Corned beef (mairteoil shaillte) or corned pork (muiceoil shaillte) — cé acu is fearr leat? Posted by róislín on Mar 15, 2018 in Irish Language
The more I read about “mairteoil shaillte” (corned beef), the more I end up reading about “muiceoil shaillte” (corned pork)!
There seems to be endless debate as to whether “corned beef and cabbage” is actually Irish, or is it Irish-American? Also, some people say that “muiceoil shaillte” is more traditionally Irish than “mairteoil shaillte“? Do bharúilse?
This also brings up a question about ethnic foodways in general — does everyone have to eat the alleged national or regional dish, just because it’s labeled as being local or ethnic? Can corned beef be “Irish,” even if many Irish people say they have never eaten it, and that only Irish-Americans eat it? And what about Irish-Canadians?
So far I haven’t really seen much input from Canadians in this debate, although I would love to hear from some of the Ceanadaigh reading this. The Jiggs dinner (corned beef and cabbage), of course, is traditional in “Talamh an Éisc” but that only represents a fraction of the Canadian population (daonra Thalamh an Éisc agus Labradar: ca. 529,000 san iomlán vs. Ceanada ina iomláine: ca. 36,000,000, 2016).
While I’m not going to try to answer the underlying questions, I would like show a few examples of “mairteoil” and “muiceoil” in context, including the various forms of the words. And it would be great to hear from any readers. Which do you like better: corned beef or corned pork? Or both equally, or neither? Más mian leat freagairt i nGaeilge, seo an cheist — cé acu is fearr leat, mairteoil shaillte nó muiceoil shaillte? Nó an dá cheann acu go cothrom, nó an é nach maith leat ceachtar acu?
Anyway, here are the grammatical forms. Unlike the root word, “feoil” (meat), which does have a plural (feolta), I doubt that plural forms of “mairteoil shaillte” or “muiceoil shaillte” are used much, if ever. True, there is the word “beeves,” for “beef” in general, but I’ve never heard of “corned beeves” and doubt that even “beeves” is used much these days. So that leaves us with two basic forms each:
an mhairteoil shaillte, the corned beef
na mairteola saillte, of the corned beef
ceist shamplach: An maith leat blas na mairteola saillte sin?
Notice that while “bó” (seen in the graphic above) means “cow,” it’s not used to form the word “mairteoil,” which is a combination of “mart” (a carcass of beef) and “feoil” (meat). In the plural, “mairt” can mean “beef cattle” or “carcasses of beef.” “Muiceoil,” on the other hand, shows a clear relation to the animal it comes from, “muc” (pig), again as seen above.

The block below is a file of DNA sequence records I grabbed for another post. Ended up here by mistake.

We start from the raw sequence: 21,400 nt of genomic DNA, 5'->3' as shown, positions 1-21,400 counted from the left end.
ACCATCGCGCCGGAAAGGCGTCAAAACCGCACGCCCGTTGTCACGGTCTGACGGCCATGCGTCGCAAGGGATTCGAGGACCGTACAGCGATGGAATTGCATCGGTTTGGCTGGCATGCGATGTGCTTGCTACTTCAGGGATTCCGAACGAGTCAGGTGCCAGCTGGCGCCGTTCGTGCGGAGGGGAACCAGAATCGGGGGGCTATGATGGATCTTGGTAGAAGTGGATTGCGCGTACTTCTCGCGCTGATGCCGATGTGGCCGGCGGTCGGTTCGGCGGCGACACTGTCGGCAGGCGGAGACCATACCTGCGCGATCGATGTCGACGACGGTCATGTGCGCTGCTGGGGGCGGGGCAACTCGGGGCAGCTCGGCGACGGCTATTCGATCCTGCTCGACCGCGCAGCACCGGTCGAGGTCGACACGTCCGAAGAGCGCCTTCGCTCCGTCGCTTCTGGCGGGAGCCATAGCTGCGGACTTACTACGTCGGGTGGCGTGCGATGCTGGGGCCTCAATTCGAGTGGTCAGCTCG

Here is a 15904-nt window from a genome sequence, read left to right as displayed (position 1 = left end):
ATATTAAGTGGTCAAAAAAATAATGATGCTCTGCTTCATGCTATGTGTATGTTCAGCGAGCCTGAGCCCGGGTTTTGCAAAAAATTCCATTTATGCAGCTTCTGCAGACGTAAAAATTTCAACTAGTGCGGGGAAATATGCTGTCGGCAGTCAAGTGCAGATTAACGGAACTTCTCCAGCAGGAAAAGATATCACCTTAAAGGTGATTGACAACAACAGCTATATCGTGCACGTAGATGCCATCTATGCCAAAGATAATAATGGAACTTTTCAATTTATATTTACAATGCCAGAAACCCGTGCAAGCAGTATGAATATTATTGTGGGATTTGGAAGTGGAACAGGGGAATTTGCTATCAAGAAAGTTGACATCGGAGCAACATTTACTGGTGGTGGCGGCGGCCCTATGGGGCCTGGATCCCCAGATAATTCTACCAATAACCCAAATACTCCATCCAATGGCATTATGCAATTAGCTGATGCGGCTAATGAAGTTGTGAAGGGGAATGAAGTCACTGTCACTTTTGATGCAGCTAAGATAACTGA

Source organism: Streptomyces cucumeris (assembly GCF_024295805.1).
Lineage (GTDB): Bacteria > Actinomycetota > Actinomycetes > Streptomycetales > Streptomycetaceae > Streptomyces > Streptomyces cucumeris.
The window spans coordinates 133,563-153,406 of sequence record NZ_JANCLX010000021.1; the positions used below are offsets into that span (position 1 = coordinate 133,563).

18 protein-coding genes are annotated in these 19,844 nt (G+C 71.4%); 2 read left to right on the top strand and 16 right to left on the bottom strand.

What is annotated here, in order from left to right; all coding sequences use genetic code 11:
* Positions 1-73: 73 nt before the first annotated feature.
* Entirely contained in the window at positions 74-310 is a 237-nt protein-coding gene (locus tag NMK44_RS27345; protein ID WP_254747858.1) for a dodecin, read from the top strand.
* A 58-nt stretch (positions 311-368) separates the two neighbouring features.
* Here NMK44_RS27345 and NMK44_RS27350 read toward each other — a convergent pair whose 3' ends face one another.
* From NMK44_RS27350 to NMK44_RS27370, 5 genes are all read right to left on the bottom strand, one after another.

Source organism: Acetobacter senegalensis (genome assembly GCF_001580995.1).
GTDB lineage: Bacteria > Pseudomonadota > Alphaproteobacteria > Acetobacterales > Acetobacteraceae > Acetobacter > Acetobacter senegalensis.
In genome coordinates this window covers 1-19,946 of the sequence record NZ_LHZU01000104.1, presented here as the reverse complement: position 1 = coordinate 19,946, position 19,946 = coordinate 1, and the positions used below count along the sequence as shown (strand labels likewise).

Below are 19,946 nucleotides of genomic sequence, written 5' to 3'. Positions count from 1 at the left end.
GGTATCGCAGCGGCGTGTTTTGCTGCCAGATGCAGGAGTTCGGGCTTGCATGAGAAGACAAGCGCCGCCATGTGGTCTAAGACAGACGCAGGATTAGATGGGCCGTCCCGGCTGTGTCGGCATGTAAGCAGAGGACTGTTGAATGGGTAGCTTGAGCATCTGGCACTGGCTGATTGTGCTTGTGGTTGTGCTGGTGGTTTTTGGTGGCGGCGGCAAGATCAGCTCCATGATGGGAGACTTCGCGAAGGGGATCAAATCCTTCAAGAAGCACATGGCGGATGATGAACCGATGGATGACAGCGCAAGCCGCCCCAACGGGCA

an mhuiceoil shaillte, the corned pork (may also be translated as “the bacon”)
na muiceola saillte, of the corned pork
ceist shamplach: An síleann tú go bhfuil blas na muiceola saillte níos fearr ná blas na mairteola saillte?
If you want a little more background on the Irishness (or not) of mairteoil shaillte, there are some links (naisc) to the most recent posts in this blog listed below, and there’s quite a lot to be found on the Internet, especially if you search for “corned beef” and “corned pork,” if you search in English, that is. Searching in Irish for “muiceoil shaillte,” however, only gave me a total of 16 hits in a Google search, and some of those are repetitions or gobbledygook. With lenition, as in “an mhuiceoil shaillte,” I got no hits. “Mairteoil shaillte” fares noticeably better, but not anything like the hits for English (hits in Irish: “mairteoil shaillte,” 59; “mhairteoil shaillte,” 49). So what are the counts in English for “corned beef” as opposed to “corned pork”?
Corned beef: 15,500,000 (!)
Corned pork: 124,000 (still lagging way behind “corned beef”)
I think this is just the tip of the iceberg regarding the background of the St. Patrick’s Day “corned beef and cabbage” dinner, but at least we’re off to an interesting start. B’fhéidir níos mó níos moille. SGF – Róislín
Iarbhlagmhíreanna ar na cineálacha bia a luaíodh sa bhlagmhír seo:
Irish Vocab Round-up for the “Corned Beef” (mairteoil shaillte) BlogpostPosted by róislín on Mar 12, 2018
Tags: beef, corned, day, dinner, Jiggs, mairteoil, mhairteoil, muiceoil, mhuiceoil, pork, St. Patrick’s, shaillte, saillte, cabbage, muc, mhuc, bó, bhó
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